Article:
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To Communicate, Not to Impress

By Barbara Gastel | April 14, 2008  | None

Perhaps you’ve noticed that the AuthorAID Web site has been redesigned. I like the design:

  • Everything is easy to find.
  • The lettering is easy to read, even when my eyes are tired.
  • The color scheme is simple and friendly.
  • There are no flashing lights, cluttered pictures, or other unneeded items to distract me.

In short, the site was designed to communicate. It wasn’t designed just to impress.

Good scientific writing should be the same way. The goal should be to communicate, not to impress. People reading about science want information and ideas. They are not seeking advanced sentence structures and fancy vocabulary. In fact, such wording can distract readers and interfere with understanding.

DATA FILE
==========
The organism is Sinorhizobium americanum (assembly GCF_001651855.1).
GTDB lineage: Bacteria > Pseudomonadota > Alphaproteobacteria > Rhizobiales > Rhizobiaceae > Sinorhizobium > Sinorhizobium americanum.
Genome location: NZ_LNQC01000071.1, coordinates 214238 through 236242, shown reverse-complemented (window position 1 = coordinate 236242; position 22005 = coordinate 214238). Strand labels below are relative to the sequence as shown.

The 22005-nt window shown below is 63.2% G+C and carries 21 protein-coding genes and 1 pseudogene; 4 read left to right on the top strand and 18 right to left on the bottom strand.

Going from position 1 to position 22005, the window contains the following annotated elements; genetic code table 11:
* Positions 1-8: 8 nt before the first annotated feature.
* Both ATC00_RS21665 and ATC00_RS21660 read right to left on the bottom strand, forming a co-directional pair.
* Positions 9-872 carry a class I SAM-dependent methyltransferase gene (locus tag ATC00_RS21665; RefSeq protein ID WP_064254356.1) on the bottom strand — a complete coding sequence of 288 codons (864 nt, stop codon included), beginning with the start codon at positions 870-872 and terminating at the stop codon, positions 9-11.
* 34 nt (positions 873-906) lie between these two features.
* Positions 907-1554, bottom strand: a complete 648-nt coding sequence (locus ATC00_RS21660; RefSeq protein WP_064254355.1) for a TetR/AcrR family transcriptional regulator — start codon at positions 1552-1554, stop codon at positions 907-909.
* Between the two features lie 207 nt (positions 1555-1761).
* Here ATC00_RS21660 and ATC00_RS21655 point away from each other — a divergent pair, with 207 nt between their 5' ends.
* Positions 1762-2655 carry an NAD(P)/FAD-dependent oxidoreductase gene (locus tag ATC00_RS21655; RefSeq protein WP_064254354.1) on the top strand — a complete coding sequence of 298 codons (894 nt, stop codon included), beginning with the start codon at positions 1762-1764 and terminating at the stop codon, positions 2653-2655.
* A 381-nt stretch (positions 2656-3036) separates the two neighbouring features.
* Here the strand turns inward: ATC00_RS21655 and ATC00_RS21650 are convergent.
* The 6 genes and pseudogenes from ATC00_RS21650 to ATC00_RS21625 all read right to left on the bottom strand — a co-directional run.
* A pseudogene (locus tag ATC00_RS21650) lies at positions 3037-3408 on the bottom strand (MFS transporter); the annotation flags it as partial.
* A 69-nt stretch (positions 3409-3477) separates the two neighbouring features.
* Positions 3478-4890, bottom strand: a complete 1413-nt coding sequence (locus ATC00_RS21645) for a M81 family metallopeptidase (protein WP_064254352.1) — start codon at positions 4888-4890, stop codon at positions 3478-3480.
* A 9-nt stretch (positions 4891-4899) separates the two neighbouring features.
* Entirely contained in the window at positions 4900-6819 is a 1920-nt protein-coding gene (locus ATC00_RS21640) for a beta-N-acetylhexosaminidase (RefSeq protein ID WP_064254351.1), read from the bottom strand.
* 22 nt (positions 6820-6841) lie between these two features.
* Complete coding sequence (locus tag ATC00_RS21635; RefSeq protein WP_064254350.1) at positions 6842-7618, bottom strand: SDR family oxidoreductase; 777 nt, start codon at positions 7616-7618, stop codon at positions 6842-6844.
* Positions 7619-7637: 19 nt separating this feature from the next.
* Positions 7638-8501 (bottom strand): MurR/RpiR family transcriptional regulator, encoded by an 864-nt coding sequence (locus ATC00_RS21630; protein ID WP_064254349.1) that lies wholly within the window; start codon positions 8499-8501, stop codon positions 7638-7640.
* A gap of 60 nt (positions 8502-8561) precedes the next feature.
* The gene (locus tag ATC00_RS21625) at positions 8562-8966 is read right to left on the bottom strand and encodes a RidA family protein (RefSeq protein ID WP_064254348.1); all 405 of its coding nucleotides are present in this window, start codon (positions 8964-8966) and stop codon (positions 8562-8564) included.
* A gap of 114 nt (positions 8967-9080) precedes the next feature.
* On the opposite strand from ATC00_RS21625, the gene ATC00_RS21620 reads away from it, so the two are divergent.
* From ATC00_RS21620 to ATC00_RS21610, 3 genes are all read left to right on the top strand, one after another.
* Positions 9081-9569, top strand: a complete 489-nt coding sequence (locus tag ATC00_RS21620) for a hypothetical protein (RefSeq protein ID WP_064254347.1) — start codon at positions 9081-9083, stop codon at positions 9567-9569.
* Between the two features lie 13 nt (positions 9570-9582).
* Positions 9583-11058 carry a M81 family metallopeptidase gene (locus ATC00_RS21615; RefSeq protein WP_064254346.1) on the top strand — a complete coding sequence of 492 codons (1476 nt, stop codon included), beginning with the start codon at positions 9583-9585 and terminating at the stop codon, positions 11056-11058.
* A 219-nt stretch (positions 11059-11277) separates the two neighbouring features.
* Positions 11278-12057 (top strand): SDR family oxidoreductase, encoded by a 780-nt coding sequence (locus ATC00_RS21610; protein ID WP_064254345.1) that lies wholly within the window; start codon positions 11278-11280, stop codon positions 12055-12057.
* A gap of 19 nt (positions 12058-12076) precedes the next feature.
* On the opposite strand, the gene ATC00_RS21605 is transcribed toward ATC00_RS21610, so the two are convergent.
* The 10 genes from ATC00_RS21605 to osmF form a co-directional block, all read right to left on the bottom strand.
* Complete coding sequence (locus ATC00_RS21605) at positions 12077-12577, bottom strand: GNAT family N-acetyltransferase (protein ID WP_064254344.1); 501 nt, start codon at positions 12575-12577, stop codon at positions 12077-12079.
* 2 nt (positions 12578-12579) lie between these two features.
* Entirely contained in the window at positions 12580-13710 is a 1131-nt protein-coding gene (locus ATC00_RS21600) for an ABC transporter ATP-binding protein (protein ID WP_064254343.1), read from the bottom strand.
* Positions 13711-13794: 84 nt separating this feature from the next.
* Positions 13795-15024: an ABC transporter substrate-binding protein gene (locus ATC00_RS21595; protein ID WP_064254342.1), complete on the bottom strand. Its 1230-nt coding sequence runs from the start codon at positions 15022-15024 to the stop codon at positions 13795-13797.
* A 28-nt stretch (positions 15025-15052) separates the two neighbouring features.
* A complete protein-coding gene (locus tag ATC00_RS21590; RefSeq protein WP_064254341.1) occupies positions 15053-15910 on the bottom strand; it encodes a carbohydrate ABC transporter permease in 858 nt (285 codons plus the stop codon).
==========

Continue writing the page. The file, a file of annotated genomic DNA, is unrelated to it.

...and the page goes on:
Writing in a simple, straightforward style not only can be easier for the author. More important, it makes the writing easier for readers to understand.

Such a style can especially help beginning readers of English to understand the content. It also can help make the content clear to advanced users of English . . . including perhaps some peer reviewers of your papers.

Write to communicate, not to impress. Readers shouldn’t think, “I’m impressed with the English, but I don’t know what the author was saying.” Rather, they should think, “That was so clear and interesting!”

Until next time,


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